How Students Can Use Expressive Writing to Navigate Uncertainty

It’s a tough time to be a senior, whether you’re in the golden years of life or just trying to graduate from high school or college. Students are missing out on milestones they’ve eagerly anticipated for most of their lives—commencement ceremonies, proms, awards banquets and celebrations with friends. Many students spent years preparing for their first dream job, only to have entire sectors of the economy undergo hiring freezes. The uncertainty about what the future holds brought on by the COVID-19 pandemic is placing enormous financial and emotional burdens on young people.

Set Your Mind Free Through Writing

Expressive writing offers a highly accessible way for students to process their emotions and navigate disappointments and perceived failures. Writing in a journal may be as effective as cognitive-behavioral therapy (CBT) for reducing symptoms of depression in high-risk adolescents. Just three consecutive days of journaling reduced depressive symptoms in college students as much as six months later. Writing helps people cope emotionally by enabling them to organize their thoughts, make sense of an experience, and as a result, break free from endless cycles of worry or brooding. Expressing yourself privately may also make you more likely to reach out for social support.

Addressing trauma or disappointment head-on is important for your overall health: students who wrote about a traumatic event for just 15 minutes a day for four days visited the campus health center less often and used a pain reliever less frequently than students who wrote about inconsequential topics. Expressive writing has also been found to reduce symptoms of depression and improve mood in the long-term. These results suggest that writing serves as an emotional release valve, alleviating the additional stress and pressure that can build by keeping it all inside.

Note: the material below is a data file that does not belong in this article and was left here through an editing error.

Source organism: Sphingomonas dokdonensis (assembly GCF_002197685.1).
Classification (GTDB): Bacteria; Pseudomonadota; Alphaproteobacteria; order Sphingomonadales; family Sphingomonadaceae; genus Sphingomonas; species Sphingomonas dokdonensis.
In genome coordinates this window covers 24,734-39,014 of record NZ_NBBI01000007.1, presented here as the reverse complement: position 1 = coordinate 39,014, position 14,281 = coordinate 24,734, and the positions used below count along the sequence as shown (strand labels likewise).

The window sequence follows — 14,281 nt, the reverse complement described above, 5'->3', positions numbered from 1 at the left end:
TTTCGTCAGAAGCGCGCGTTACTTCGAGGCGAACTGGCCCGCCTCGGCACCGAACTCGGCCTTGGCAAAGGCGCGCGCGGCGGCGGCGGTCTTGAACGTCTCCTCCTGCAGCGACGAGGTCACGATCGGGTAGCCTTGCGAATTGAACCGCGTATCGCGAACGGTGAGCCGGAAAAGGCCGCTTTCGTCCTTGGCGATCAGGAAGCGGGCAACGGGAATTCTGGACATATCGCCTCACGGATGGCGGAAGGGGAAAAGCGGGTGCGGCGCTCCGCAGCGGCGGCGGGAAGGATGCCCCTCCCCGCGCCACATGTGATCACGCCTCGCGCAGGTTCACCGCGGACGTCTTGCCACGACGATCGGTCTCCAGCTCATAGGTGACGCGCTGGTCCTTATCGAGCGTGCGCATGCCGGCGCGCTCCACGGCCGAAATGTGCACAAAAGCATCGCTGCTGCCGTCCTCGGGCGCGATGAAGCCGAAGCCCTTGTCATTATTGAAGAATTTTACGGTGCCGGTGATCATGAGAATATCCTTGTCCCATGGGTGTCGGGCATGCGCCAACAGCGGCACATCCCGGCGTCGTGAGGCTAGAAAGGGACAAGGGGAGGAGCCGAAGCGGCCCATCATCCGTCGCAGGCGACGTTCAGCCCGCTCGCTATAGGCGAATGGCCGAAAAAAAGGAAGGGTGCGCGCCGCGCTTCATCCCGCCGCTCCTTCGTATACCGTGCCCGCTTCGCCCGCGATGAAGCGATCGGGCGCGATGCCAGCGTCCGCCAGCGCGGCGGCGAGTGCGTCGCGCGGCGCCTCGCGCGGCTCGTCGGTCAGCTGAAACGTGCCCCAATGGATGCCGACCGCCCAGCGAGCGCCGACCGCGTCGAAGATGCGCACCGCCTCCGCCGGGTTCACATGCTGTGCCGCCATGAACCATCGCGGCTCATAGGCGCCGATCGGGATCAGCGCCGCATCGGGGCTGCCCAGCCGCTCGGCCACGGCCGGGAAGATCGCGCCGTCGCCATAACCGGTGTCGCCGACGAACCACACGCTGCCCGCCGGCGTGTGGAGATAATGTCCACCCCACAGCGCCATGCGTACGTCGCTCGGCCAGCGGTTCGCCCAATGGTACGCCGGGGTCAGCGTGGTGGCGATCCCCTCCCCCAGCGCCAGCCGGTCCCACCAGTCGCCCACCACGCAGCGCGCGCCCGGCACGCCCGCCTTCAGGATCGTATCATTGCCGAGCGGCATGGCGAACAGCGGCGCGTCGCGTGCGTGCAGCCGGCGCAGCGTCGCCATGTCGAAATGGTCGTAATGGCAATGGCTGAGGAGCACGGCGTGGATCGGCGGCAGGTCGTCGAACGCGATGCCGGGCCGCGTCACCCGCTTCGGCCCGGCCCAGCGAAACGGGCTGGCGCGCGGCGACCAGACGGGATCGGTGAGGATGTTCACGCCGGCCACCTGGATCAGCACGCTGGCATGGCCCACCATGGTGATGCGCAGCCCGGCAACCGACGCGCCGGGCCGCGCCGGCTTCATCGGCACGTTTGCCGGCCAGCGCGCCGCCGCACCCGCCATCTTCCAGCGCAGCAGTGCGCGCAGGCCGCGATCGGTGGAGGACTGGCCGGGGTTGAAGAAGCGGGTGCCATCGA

How to Get Started with Expressive Writing

Perhaps, you’d like to give writing for wellness a try, but don’t know where to start.  You can experiment with some of the ideas below to get those words flowing. And remember that expressive writing comes from your heart—it’s personal and emotional and free from the rules of grammar and punctuation so let loose and enjoy.

Prompts to Fill a Blank Page:

Writing to Celebrate Missed Milestones:

  • Write your own commencement speech and share it with friends in a virtual graduation ceremony.
  • Celebrate your friends by creating your own superlatives and awards for a virtual awards banquet.

This is article is a part of IAM Lab’s regularly updated COVID-19 NeuroArts Field Guide. Be sure to check the Guide for the latest, evidence-based tips on how the arts can support our wellbeing during the pandemic.

We would also like to hear from you: Are you, your loved ones or colleagues dealing with specific issues and want to learn more about art-based solutions?  Are you already using the arts to help you cope?   

Please share your thoughts, ideas and concerns with us at  Be well and stay safe.

Lead Image: Brad Neathery / Unsplash

COVID-19 Mental Health Wellbeing Writing